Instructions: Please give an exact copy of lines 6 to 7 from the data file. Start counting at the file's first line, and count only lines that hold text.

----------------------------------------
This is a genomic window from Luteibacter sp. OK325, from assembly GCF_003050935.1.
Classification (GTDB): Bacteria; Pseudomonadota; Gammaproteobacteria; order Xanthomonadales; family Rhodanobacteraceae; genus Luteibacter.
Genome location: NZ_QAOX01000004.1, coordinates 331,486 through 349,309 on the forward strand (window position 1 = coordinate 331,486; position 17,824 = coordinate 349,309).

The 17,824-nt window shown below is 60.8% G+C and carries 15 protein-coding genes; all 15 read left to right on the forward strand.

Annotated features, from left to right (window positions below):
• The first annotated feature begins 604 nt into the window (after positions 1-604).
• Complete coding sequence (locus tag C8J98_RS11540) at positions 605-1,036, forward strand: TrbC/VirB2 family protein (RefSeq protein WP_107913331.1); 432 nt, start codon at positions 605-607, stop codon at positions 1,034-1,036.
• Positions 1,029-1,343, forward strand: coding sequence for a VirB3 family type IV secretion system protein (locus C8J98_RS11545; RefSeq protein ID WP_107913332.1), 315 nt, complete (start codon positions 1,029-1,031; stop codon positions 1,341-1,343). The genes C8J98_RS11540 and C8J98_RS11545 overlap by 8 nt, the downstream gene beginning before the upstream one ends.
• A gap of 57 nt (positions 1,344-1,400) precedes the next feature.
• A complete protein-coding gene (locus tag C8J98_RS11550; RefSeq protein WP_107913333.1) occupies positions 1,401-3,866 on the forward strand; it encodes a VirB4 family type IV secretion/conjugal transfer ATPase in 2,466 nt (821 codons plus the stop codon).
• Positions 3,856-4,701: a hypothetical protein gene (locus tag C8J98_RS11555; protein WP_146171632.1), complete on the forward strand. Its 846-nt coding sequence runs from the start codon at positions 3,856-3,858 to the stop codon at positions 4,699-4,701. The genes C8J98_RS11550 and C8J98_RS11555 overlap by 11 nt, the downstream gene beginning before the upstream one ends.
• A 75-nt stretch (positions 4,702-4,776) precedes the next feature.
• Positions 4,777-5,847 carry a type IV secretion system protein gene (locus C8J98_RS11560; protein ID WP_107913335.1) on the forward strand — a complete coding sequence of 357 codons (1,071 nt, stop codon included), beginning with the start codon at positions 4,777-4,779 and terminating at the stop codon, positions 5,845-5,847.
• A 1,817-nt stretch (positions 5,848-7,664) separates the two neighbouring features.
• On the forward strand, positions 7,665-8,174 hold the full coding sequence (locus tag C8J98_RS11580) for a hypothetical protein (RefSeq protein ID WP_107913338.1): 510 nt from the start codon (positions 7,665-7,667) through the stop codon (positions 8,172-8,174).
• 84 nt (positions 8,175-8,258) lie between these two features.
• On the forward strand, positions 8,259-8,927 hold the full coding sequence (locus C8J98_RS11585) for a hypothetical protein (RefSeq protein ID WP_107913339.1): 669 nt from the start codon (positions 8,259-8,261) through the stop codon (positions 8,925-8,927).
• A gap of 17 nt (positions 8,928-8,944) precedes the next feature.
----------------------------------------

• The first annotated feature begins 604 nt into the window (after positions 1-604).
• Complete coding sequence (locus tag C8J98_RS11540) at positions 605-1,036, forward strand: TrbC/VirB2 family protein (RefSeq protein WP_107913331.1); 432 nt, start codon at positions 605-607, stop codon at positions 1,034-1,036.